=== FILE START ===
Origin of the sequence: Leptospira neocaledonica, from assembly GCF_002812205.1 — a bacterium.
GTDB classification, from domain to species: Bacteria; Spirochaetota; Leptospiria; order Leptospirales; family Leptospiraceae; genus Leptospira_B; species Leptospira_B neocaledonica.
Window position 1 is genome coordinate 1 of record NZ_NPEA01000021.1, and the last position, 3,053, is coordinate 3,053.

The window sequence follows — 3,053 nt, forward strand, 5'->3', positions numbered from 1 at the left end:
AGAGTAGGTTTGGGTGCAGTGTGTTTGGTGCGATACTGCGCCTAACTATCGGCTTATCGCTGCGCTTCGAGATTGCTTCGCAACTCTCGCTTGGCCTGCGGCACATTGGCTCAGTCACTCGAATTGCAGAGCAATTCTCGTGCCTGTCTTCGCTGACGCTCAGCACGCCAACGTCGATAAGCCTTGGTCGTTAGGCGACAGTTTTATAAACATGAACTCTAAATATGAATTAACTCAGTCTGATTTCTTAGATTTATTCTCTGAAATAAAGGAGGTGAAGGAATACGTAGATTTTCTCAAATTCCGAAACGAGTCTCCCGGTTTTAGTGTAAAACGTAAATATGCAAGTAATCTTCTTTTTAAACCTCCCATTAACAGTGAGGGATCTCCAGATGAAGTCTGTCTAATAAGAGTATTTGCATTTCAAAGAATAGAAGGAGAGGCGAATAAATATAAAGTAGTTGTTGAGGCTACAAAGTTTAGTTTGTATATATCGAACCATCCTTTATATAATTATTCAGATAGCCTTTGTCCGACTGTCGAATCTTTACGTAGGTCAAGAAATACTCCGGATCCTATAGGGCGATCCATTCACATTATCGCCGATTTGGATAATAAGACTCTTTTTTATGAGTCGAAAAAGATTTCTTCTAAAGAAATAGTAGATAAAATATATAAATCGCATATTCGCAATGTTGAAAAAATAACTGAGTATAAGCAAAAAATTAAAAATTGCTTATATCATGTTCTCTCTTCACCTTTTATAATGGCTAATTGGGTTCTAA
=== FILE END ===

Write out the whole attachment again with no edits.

Origin of the sequence: Leptospira neocaledonica, from assembly GCF_002812205.1 — a bacterium.
GTDB classification, from domain to species: Bacteria; Spirochaetota; Leptospiria; order Leptospirales; family Leptospiraceae; genus Leptospira_B; species Leptospira_B neocaledonica.
Window position 1 is genome coordinate 1 of record NZ_NPEA01000021.1, and the last position, 3,053, is coordinate 3,053.

The window sequence follows — 3,053 nt, forward strand, 5'->3', positions numbered from 1 at the left end:
AGAGTAGGTTTGGGTGCAGTGTGTTTGGTGCGATACTGCGCCTAACTATCGGCTTATCGCTGCGCTTCGAGATTGCTTCGCAACTCTCGCTTGGCCTGCGGCACATTGGCTCAGTCACTCGAATTGCAGAGCAATTCTCGTGCCTGTCTTCGCTGACGCTCAGCACGCCAACGTCGATAAGCCTTGGTCGTTAGGCGACAGTTTTATAAACATGAACTCTAAATATGAATTAACTCAGTCTGATTTCTTAGATTTATTCTCTGAAATAAAGGAGGTGAAGGAATACGTAGATTTTCTCAAATTCCGAAACGAGTCTCCCGGTTTTAGTGTAAAACGTAAATATGCAAGTAATCTTCTTTTTAAACCTCCCATTAACAGTGAGGGATCTCCAGATGAAGTCTGTCTAATAAGAGTATTTGCATTTCAAAGAATAGAAGGAGAGGCGAATAAATATAAAGTAGTTGTTGAGGCTACAAAGTTTAGTTTGTATATATCGAACCATCCTTTATATAATTATTCAGATAGCCTTTGTCCGACTGTCGAATCTTTACGTAGGTCAAGAAATACTCCGGATCCTATAGGGCGATCCATTCACATTATCGCCGATTTGGATAATAAGACTCTTTTTTATGAGTCGAAAAAGATTTCTTCTAAAGAAATAGTAGATAAAATATATAAATCGCATATTCGCAATGTTGAAAAAATAACTGAGTATAAGCAAAAAATTAAAAATTGCTTATATCATGTTCTCTCTTCACCTTTTATAATGGCTAATTGGGTTCTAA